WASHINGTON (CNN) -- A U.S. commander in Iraq said he believes it's not possible to withdraw troops from his region south and east of Baghdad by year's end as an influential senator called for a day earlier.
Maj. Gen. Rick Lynch said his forces would lose the edge they have gained if troops were withdrawn.
Army Maj. Gen. Rick Lynch, commander of the Multi-National Division-Center, was asked to comment on Republican Sen. John Warner's recommendation that President Bush start withdrawing U.S. troops from Iraq by Christmas.
Speaking to Pentagon reporters Friday via teleconference from Iraq, Lynch said, "Only when the Iraqi security forces come forward and say, 'OK, here I am, I'm trained and equipped, I'm ready, I'm the Iraqi army or I'm the Iraqi police,' can I turn those sanctuaries over, and that's not going to happen between now and Christmas."
Lynch, whose operations cover the central part of Iraq, south of Baghdad, said soldiers have been helped by the "surge," or additional troops, and have made strides against militants. But he said, "If we were to lose that capability, the enemy would come back." Watch Lynch discuss the effect of pulling troops »
"We would take a giant step backward," said Lynch, adding he needs the troops to fight both Shiite and Sunni militants and to confront significant Iranian influence in the region.
By next spring or summer, however, such a move might be possible if enough progress is made, he said.
Retired Army Brig. Gen. David Grange, a CNN military analyst, agreed with Lynch's assessment.
"Time is necessary for the Iraqi people to gain confidence in U.S. and Iraqi troops throughout their neighborhoods, get the commerce and other quality of life improvements to take hold, enable the weak political structure a chance to improve and exploit the counterinsurgency opportunities that success is providing from this effort," Grange said.
Warner, an influential Republican and former chairman of the Senate Armed Services Committee, on Thursday recommended that Bush announce the beginning of a U.S. withdrawal in mid-September and that those troops should be back in the United States by Christmas.
"In my humble judgment, that would get everyone's attention -- the attention that is not being paid at this time," Warner said.
He added: "I really, firmly believe the Iraqi government, under the leadership of Prime Minister [Nuri] al-Maliki, let our troops down."
Warner, a Virginia Republican who was a former Navy secretary, suggested pulling 5,000 troops off the battlefield would send "a very clear signal" without endangering the missions being carried out by the rest.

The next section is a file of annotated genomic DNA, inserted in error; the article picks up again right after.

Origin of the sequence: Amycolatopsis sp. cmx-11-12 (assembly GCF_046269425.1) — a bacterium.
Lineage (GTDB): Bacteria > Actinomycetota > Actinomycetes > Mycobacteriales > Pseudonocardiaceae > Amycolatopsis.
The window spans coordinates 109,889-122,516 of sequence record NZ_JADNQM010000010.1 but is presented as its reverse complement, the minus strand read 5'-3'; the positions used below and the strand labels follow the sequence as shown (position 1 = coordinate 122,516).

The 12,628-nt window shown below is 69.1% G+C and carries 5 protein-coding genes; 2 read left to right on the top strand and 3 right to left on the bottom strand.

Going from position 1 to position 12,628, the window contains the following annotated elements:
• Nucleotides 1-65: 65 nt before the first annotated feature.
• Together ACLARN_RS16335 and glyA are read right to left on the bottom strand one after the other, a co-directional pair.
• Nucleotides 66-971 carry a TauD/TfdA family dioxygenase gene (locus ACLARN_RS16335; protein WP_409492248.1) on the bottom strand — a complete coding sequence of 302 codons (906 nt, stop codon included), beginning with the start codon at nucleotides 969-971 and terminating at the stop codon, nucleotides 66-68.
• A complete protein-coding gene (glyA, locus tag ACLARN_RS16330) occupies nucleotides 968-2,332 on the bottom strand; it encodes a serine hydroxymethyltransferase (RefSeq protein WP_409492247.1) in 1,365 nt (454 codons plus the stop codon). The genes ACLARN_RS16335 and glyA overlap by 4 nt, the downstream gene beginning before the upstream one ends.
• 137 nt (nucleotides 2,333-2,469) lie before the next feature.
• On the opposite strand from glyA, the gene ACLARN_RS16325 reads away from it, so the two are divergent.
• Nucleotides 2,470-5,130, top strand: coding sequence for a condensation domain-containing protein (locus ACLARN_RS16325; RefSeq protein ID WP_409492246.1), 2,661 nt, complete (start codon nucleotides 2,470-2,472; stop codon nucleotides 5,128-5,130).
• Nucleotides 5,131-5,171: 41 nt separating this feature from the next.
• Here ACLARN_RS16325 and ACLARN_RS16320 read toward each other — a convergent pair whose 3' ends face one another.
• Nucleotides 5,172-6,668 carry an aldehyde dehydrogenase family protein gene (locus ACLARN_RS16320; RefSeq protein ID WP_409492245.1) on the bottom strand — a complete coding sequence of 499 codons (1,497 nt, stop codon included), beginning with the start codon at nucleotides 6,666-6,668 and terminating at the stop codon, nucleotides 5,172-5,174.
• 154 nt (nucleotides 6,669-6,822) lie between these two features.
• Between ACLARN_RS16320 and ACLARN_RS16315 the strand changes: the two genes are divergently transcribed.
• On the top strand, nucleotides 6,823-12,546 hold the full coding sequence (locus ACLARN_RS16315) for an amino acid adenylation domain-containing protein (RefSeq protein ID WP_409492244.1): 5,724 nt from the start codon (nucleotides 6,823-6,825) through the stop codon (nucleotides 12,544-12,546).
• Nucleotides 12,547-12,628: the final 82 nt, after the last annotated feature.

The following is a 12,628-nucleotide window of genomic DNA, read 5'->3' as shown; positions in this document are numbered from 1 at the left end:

In Texas, where Bush is on vacation, National Security Council spokesman Gordon Johndroe said the White House appreciated Warner's advice but would wait for the recommendations of Gen. David Petraeus, the U.S. commander in Iraq, and the U.S. ambassador in Baghdad, Ryan Crocker, before making any decisions.
Petraeus and Crocker are to report to the White House in September on the progress of the troop surge.
Warner opposed Bush's January decision to send nearly 30,000 additional U.S. troops to Iraq. But he has so far also opposed Democratic efforts to force the president to start bringing U.S. troops home.
The surge campaign was aimed at buying time for Iraq's government to reach a political solution to the sectarian and insurgent warfare that has wracked the country since the U.S. invasion in 2003.
Warner's recommendation came on the same day as the release of the U.S. intelligence community's latest report on Iraq, which found "measurable but uneven improvements" in security in recent months. However, it concluded that Iraq's political leaders "remain unable to govern effectively."
Democrats have tried to wind down the war since taking over Congress in January, but Senate Republicans have used filibuster tactics to stymie those efforts.
After Thursday's report, Senate Majority Leader Harry Reid, D-Nevada, called on Republican senators to join Democrats to force Bush to change course -- and a senior Democratic leadership aide urged Warner to add his vote to those efforts.
"Will he [Warner] vote with us on anything? That is still the open and most important question," the aide said. "A recommendation to the president is different than voting for binding legislative language compelling the president to act."
A Senate Republican leadership aide said Friday that Warner's remarks slowed some of the momentum on Iraq that Republicans had gained after Democrats had acknowledged recent military success in Iraq.
But unless Warner were to change his vote to side with Democrats, the impact on the debate in Congress is minimal -- Republicans "aren't in any different place than they yesterday," the source said.
A Senate Democratic leadership aide had a similar opinion of the impact.
"The real question would be is Warner willing to vote to support a change of course and policy, and as of yesterday he ruled that out," the source said.
The aide suggested that Warner's recommendation was timed to coincide with the National Intelligence estimate because it gives the White House a position it might be willing to accept -- that the 5,000-troop cut might be palatable to Bush.
Warner and the Armed Services chairman, Sen. Carl Levin, D-Michigan, recently returned from a visit to Baghdad with harsh words for the al-Maliki government.
Levin said Monday that Iraq's parliament should throw al-Maliki out of office and replace his government.
Warner said he would not join that call. "But in no way do I criticize it," he added. E-mail to a friend
CNN's Jessica Yellin contributed to this report
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